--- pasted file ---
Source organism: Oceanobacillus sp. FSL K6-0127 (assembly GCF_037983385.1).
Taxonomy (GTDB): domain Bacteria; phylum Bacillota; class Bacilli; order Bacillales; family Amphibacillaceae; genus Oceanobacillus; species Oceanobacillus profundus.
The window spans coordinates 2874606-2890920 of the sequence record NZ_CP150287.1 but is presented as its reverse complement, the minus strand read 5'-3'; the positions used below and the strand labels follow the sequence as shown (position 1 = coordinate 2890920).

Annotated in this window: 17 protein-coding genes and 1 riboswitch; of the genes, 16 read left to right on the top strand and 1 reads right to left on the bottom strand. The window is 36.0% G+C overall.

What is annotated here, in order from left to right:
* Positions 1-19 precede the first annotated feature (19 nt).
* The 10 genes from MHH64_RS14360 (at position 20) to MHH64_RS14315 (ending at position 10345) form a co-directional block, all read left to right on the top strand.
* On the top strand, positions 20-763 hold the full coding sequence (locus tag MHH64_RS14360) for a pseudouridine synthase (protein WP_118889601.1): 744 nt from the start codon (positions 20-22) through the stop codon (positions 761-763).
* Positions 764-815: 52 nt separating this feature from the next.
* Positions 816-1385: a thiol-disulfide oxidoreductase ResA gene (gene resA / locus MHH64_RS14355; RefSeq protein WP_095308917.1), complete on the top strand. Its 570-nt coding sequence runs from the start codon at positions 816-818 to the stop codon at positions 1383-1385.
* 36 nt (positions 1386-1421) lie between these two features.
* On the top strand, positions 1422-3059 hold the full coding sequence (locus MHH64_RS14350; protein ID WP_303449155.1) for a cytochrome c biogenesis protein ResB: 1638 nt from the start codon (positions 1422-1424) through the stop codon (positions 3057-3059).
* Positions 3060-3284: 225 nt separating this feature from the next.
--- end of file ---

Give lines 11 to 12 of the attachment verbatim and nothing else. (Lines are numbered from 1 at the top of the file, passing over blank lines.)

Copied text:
* 36 nt (positions 1386-1421) lie between these two features.
* On the top strand, positions 1422-3059 hold the full coding sequence (locus MHH64_RS14350; protein ID WP_303449155.1) for a cytochrome c biogenesis protein ResB: 1638 nt from the start codon (positions 1422-1424) through the stop codon (positions 3057-3059).